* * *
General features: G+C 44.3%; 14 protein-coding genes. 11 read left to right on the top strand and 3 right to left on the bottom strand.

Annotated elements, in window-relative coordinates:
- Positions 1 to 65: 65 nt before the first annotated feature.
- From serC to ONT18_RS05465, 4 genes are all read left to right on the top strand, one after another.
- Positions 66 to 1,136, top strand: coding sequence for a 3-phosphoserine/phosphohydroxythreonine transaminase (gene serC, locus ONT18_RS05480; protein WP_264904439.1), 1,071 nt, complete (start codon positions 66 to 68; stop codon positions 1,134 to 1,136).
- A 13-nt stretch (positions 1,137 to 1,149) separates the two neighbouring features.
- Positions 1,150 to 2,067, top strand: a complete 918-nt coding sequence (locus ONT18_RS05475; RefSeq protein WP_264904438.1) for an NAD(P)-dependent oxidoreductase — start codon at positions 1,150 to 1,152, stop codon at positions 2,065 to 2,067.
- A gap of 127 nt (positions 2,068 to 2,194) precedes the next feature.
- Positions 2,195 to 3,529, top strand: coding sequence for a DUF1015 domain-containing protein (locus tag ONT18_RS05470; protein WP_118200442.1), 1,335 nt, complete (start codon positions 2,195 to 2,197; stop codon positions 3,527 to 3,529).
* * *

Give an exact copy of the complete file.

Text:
General features: G+C 44.3%; 14 protein-coding genes. 11 read left to right on the top strand and 3 right to left on the bottom strand.

Annotated elements, in window-relative coordinates:
- Positions 1 to 65: 65 nt before the first annotated feature.
- From serC to ONT18_RS05465, 4 genes are all read left to right on the top strand, one after another.
- Positions 66 to 1,136, top strand: coding sequence for a 3-phosphoserine/phosphohydroxythreonine transaminase (gene serC, locus ONT18_RS05480; protein WP_264904439.1), 1,071 nt, complete (start codon positions 66 to 68; stop codon positions 1,134 to 1,136).
- A 13-nt stretch (positions 1,137 to 1,149) separates the two neighbouring features.
- Positions 1,150 to 2,067, top strand: a complete 918-nt coding sequence (locus ONT18_RS05475; RefSeq protein WP_264904438.1) for an NAD(P)-dependent oxidoreductase — start codon at positions 1,150 to 1,152, stop codon at positions 2,065 to 2,067.
- A gap of 127 nt (positions 2,068 to 2,194) precedes the next feature.
- Positions 2,195 to 3,529, top strand: coding sequence for a DUF1015 domain-containing protein (locus tag ONT18_RS05470; protein WP_118200442.1), 1,335 nt, complete (start codon positions 2,195 to 2,197; stop codon positions 3,527 to 3,529).